April 26, 2009

Fink for Mac OS X package management

Filed under: Technical — Tags: , — James Bunton @ 11:34 am

Fink is a package management system for Mac OS X. If you’re new to Fink read on for a description of how it works.

The Fink project has two components. First, the port of Debian’s apt-get tools to Mac OS X combined with a binary package repository for the stable distribution.

Second, the ‘fink’ command line tool. It generates .deb packages from a source package description (located in /sw/fink/dists). Once generated you can move these packages between machines and install them with apt-get or dpkg as you would in Debian. This can save rebuilding from source.

Next the infamous stable vs unstable distributions. Unstable in Fink has the same meaning as it does with Debian. Don’t be too scared of using unstable. It won’t make your system crash. What it will do is have up to date packages (in most cases). It will get more frequent updates, meaning you’ll have more to recompile more often. Because of this, if you’re using the unstable distribution there tends not to be any prebuilt binaries so installation can take longer than in Debian. Also note these more recent packages may have had less testing, so sometimes they may not install.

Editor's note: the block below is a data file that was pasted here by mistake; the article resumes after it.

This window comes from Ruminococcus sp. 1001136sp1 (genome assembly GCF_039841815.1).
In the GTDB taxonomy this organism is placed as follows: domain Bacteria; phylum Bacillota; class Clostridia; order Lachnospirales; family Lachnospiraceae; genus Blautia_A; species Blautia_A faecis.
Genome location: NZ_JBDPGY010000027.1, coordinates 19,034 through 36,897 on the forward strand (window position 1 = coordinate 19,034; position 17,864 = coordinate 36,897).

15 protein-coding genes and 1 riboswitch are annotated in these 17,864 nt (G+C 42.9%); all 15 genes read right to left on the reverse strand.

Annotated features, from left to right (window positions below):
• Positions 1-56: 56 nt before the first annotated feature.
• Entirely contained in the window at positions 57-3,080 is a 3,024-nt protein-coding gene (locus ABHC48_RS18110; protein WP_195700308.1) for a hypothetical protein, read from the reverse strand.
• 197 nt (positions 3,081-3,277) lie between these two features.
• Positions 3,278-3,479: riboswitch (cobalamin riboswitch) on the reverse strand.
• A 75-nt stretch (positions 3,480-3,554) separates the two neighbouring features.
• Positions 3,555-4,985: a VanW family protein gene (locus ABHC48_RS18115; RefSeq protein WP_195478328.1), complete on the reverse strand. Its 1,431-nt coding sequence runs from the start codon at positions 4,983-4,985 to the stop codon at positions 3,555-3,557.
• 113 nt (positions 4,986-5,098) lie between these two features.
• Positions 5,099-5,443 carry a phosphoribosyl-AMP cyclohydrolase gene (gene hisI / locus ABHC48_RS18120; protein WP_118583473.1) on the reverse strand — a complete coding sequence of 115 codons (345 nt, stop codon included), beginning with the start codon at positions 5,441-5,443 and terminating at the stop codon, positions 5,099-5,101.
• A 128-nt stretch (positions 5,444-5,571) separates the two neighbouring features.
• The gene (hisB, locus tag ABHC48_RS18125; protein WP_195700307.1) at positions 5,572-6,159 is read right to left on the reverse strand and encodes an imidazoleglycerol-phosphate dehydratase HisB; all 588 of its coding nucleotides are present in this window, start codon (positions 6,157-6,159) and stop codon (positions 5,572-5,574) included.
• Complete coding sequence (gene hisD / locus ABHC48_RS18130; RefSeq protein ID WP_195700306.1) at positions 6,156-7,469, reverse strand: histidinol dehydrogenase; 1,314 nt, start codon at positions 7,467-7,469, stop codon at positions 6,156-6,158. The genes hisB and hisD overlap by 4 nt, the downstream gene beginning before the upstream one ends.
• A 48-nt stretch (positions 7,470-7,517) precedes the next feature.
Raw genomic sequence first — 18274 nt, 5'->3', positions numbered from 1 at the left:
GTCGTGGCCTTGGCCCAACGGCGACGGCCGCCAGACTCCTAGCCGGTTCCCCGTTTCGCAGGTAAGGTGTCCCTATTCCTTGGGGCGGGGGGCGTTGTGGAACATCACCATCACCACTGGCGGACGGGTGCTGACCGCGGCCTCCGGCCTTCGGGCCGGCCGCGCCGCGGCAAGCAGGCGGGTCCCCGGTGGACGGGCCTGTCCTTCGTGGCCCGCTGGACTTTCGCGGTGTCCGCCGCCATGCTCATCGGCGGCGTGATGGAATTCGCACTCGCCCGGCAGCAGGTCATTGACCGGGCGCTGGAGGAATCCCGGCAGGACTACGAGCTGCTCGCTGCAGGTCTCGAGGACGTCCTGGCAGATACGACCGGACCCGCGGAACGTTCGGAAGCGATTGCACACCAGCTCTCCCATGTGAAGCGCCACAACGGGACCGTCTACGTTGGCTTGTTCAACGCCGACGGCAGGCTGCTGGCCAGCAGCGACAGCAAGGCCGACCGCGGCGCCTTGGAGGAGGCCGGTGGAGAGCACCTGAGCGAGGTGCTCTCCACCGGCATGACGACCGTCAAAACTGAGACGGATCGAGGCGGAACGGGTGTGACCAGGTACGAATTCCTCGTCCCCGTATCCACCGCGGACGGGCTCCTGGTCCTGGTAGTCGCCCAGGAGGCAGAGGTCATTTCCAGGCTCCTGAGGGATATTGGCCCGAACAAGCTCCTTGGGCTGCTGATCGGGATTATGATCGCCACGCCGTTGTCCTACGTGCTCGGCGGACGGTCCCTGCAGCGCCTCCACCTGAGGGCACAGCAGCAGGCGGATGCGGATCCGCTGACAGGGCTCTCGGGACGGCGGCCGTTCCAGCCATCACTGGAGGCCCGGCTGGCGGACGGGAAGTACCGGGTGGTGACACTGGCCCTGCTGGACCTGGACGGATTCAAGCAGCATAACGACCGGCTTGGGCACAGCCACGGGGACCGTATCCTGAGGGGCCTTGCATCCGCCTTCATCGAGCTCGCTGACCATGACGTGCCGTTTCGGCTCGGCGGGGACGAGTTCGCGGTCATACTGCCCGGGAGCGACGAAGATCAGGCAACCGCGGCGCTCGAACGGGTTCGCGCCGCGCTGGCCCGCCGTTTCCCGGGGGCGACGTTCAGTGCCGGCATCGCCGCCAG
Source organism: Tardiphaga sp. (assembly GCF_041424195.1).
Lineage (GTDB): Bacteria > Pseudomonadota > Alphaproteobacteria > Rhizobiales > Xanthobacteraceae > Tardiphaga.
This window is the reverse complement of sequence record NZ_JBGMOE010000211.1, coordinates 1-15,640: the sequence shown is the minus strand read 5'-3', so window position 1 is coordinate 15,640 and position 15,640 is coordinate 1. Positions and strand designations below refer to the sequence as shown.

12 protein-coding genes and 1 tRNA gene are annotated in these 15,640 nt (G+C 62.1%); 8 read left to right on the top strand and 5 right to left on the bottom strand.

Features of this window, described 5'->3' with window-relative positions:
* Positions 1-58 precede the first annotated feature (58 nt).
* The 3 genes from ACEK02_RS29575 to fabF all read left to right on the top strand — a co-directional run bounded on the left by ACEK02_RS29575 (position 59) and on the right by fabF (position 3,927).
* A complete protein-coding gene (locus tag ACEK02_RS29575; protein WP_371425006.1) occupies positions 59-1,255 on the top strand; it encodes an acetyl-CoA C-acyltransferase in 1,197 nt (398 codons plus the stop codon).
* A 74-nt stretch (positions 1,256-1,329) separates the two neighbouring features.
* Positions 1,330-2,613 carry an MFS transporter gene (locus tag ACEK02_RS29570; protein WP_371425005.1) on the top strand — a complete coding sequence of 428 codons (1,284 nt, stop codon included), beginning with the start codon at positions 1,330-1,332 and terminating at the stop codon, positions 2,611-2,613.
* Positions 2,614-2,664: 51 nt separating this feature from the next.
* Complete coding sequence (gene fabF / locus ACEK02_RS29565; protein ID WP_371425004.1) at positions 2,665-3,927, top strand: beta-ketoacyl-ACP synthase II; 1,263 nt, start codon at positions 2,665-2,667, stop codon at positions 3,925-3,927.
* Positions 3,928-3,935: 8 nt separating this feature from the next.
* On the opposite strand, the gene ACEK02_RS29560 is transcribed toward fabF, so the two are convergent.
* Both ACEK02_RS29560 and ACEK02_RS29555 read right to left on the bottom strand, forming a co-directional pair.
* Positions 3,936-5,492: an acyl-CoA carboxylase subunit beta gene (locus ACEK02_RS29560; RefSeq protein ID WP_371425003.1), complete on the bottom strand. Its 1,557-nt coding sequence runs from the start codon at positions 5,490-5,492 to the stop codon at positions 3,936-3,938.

One other thing you should know about is a neat package called ‘debfoster’. It’ll help you clean out unused packages and libraries. One of the consequences of Fink unstable building from source is that you often get lots of development packages installed that you don’t need anymore.

Just install debfoster and run it as root, then answer either y(es), n(o) or p(rune) to keep a package and its deps, not keep, or remove a package and all it’s deps. It’s quite clever. Give it a shot.

Finally, remember Fink is a volunteer project that you can contribute to. If you find a missing or out of date package, feel free to dig in to the .info file and update it. This is often as easy as just changing the version number. See the Fink website for a good packaging tutorial and reference.

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